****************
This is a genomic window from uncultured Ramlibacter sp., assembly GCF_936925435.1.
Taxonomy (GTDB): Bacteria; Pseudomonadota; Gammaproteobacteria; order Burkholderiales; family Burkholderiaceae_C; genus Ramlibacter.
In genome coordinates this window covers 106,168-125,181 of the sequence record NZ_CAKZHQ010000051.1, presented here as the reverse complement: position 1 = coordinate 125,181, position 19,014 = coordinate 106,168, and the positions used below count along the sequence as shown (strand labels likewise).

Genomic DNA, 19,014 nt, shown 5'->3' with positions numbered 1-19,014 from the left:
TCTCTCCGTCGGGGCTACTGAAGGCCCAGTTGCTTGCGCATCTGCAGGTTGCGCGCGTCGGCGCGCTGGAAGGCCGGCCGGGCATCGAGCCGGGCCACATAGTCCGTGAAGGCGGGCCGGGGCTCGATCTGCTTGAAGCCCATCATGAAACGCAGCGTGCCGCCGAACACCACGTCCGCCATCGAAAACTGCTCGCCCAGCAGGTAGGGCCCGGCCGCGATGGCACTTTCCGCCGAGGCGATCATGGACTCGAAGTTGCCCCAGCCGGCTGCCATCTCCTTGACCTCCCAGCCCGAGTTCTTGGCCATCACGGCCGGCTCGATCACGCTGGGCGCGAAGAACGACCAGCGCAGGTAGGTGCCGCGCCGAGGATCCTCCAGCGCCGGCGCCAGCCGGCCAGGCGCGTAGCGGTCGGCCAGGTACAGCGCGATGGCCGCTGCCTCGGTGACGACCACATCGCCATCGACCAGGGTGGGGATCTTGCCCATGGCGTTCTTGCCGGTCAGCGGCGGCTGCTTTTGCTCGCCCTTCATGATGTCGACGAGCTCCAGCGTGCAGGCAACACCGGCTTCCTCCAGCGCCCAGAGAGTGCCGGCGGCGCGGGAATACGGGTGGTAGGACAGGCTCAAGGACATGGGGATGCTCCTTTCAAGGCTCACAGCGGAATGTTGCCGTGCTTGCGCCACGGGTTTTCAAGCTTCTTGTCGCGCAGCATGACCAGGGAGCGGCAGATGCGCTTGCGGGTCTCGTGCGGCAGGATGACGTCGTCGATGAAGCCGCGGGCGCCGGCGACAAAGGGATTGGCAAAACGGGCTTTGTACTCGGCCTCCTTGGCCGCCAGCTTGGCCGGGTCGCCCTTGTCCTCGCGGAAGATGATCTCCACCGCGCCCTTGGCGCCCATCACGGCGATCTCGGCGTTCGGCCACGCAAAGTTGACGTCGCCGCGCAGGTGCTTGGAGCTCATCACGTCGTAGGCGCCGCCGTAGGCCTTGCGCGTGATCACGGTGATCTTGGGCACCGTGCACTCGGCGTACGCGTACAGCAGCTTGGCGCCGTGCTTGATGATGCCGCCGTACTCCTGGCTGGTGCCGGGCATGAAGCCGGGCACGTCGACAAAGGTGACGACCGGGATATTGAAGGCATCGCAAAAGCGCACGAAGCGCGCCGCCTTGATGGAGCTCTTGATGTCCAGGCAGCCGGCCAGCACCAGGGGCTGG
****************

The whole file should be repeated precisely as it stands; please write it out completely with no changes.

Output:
This is a genomic window from uncultured Ramlibacter sp., assembly GCF_936925435.1.
Taxonomy (GTDB): Bacteria; Pseudomonadota; Gammaproteobacteria; order Burkholderiales; family Burkholderiaceae_C; genus Ramlibacter.
In genome coordinates this window covers 106,168-125,181 of the sequence record NZ_CAKZHQ010000051.1, presented here as the reverse complement: position 1 = coordinate 125,181, position 19,014 = coordinate 106,168, and the positions used below count along the sequence as shown (strand labels likewise).

Genomic DNA, 19,014 nt, shown 5'->3' with positions numbered 1-19,014 from the left:
TCTCTCCGTCGGGGCTACTGAAGGCCCAGTTGCTTGCGCATCTGCAGGTTGCGCGCGTCGGCGCGCTGGAAGGCCGGCCGGGCATCGAGCCGGGCCACATAGTCCGTGAAGGCGGGCCGGGGCTCGATCTGCTTGAAGCCCATCATGAAACGCAGCGTGCCGCCGAACACCACGTCCGCCATCGAAAACTGCTCGCCCAGCAGGTAGGGCCCGGCCGCGATGGCACTTTCCGCCGAGGCGATCATGGACTCGAAGTTGCCCCAGCCGGCTGCCATCTCCTTGACCTCCCAGCCCGAGTTCTTGGCCATCACGGCCGGCTCGATCACGCTGGGCGCGAAGAACGACCAGCGCAGGTAGGTGCCGCGCCGAGGATCCTCCAGCGCCGGCGCCAGCCGGCCAGGCGCGTAGCGGTCGGCCAGGTACAGCGCGATGGCCGCTGCCTCGGTGACGACCACATCGCCATCGACCAGGGTGGGGATCTTGCCCATGGCGTTCTTGCCGGTCAGCGGCGGCTGCTTTTGCTCGCCCTTCATGATGTCGACGAGCTCCAGCGTGCAGGCAACACCGGCTTCCTCCAGCGCCCAGAGAGTGCCGGCGGCGCGGGAATACGGGTGGTAGGACAGGCTCAAGGACATGGGGATGCTCCTTTCAAGGCTCACAGCGGAATGTTGCCGTGCTTGCGCCACGGGTTTTCAAGCTTCTTGTCGCGCAGCATGACCAGGGAGCGGCAGATGCGCTTGCGGGTCTCGTGCGGCAGGATGACGTCGTCGATGAAGCCGCGGGCGCCGGCGACAAAGGGATTGGCAAAACGGGCTTTGTACTCGGCCTCCTTGGCCGCCAGCTTGGCCGGGTCGCCCTTGTCCTCGCGGAAGATGATCTCCACCGCGCCCTTGGCGCCCATCACGGCGATCTCGGCGTTCGGCCACGCAAAGTTGACGTCGCCGCGCAGGTGCTTGGAGCTCATCACGTCGTAGGCGCCGCCGTAGGCCTTGCGCGTGATCACGGTGATCTTGGGCACCGTGCACTCGGCGTACGCGTACAGCAGCTTGGCGCCGTGCTTGATGATGCCGCCGTACTCCTGGCTGGTGCCGGGCATGAAGCCGGGCACGTCGACAAAGGTGACGACCGGGATATTGAAGGCATCGCAAAAGCGCACGAAGCGCGCCGCCTTGATGGAGCTCTTGATGTCCAGGCAGCCGGCCAGCACCAGGGGCTGG